For cruisers coming to the US, here's the full report I sent to our little fleet of cruisers up here – feel free to skip it if you like.
Coast Guard visits Matador We were leaving Elizabeth City, still in the river, a couple of miles from being out in the 'open' in the Albemarle Sound. There was a steady stream of boats, power and sail going south that morning - no idea why they picked us out, but we seem to get a visit in every country we are in! The CG was like a large RIB with polystyrene foam for sides. They indicated that they were going to come alongside and put 2 guys aboard, told us to keep our course and speed - at this time we had full sail up in 20-25 knots downwind, but thinking about reefing for the sound before it got a bit boisterous. First they asked if we had weapons on board. No, we don't.
I went below to turn off the cooker (I'd been cooking breakfast) and diesel heater and do a few pre coastguard visit things below while they were doing their high speed board. Like tidying up...
No 1 sat in the cockpit and did papers, asking questions.
No 2 wanted to be below and was told to look around,with his little list in a book (we think he was the trainee)
First job 'for their own safety' they wanted us to show them the bilge area and the engine compartment so they can see we are not sinking or on fire. Glad I turned off the diesel heater!! You can't see our bilge for water tanks, and they were content with a quick peek in the side of the engine bay.
He asked if we had a fixed fire extinguisher in the engine room ( we do, automatic)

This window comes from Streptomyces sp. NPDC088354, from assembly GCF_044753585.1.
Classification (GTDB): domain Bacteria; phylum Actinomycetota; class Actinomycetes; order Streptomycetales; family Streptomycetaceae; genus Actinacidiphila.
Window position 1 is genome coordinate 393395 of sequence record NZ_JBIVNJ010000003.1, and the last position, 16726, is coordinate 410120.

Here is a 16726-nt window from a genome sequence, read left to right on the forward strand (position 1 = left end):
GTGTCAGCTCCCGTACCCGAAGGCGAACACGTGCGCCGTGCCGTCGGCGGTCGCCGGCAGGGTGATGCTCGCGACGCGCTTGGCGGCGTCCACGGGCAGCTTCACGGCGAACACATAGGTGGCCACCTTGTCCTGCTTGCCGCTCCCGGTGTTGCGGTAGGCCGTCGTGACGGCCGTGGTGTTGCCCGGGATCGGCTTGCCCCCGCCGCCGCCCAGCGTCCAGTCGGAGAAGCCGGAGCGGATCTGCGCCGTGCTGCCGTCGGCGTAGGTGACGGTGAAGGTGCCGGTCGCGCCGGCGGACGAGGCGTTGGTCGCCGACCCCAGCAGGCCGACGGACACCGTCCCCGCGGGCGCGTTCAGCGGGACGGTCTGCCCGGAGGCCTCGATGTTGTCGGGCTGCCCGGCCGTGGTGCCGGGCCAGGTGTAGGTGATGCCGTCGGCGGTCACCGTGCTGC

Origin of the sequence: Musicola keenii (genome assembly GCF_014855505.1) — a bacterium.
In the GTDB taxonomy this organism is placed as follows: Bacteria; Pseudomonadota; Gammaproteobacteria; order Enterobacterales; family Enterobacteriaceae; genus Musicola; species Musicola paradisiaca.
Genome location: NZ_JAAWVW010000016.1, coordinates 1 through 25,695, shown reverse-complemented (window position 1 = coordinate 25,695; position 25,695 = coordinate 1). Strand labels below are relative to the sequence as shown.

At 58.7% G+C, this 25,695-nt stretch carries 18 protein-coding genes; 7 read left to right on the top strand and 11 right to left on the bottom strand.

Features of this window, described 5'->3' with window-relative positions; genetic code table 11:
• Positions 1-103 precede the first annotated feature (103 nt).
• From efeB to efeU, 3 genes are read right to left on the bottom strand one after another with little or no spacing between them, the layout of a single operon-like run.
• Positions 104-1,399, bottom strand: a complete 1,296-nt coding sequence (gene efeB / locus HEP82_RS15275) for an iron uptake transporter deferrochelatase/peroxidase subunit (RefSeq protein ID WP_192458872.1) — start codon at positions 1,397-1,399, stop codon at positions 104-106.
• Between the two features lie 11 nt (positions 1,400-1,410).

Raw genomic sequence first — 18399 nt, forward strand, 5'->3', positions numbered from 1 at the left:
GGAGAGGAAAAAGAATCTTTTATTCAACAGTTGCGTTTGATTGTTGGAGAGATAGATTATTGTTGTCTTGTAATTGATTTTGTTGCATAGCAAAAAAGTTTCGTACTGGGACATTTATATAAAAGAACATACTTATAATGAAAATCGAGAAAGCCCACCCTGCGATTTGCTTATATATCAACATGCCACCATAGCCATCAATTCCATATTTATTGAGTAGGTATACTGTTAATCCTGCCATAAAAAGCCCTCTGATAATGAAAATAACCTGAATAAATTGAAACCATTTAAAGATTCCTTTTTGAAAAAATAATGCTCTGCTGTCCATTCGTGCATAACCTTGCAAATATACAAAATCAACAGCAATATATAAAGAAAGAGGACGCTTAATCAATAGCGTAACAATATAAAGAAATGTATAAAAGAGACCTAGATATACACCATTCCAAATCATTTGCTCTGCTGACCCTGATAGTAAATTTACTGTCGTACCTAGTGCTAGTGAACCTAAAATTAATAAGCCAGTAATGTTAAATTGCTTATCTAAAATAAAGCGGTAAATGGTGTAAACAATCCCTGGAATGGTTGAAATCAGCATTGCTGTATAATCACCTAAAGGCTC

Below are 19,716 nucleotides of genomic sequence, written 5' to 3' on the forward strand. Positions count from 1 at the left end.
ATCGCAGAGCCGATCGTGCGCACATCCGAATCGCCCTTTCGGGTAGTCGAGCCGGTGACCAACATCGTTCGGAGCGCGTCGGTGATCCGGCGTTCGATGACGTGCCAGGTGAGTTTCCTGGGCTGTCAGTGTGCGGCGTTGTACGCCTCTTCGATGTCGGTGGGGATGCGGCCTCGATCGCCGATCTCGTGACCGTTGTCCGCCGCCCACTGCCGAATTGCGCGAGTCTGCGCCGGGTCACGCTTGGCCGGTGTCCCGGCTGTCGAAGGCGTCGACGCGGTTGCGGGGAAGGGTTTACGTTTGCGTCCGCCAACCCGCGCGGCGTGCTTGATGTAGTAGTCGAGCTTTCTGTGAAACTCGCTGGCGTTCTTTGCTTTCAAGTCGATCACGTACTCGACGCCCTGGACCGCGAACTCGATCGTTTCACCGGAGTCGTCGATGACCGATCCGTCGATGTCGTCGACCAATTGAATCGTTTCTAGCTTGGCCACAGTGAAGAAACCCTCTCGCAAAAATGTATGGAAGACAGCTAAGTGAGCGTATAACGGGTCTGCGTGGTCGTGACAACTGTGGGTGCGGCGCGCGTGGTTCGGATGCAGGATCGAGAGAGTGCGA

They wanted boat papers, passports, phone number.
They wanted to see the following: Personal flotation devices for number of people on board A throw-able flotation device; A sound making device - he wanted to hear it too. We have a pump up air horn which we wondered if it is not USCG approved, but it seemed to satisfy them once we got it working after an embarrassing pause, then he nearly jumped overboard; A copy of the collision prevention regs ('international?' I asked -yes)- I couldn't lay my hands on it directly, and fumbled around looking in the bookshelves -they got bored and moved on from that; Other fire extinguishers - they said it did not matter if they were not US approved, because we are not a US flagged boat; Asked if we had an oil policy notice and a garbage policy notice - we do have home made ones, thanks to Yindee Plus. He looked at them but didn't read them; He asked if we had a standard Y valve arrangement on the holding tank. We said yes, and he wanted to see it. I'd slipped a pre-prepared zip tie on it minutes before, and he was happy with what he saw. He didn't check the sea-cock or try to pump the toilet; He asked what training or qualifications we had. Stu reeled off a list, and they didn't ask for proof. Stu mentioned 23000 miles at sea.; He kept asking if we had access to the internet, not necessarily at sea. Not sure what the relevance of that was; The trainee was still going on about 'numbers' but he was told by no 1 that we don't need them as we are foreign.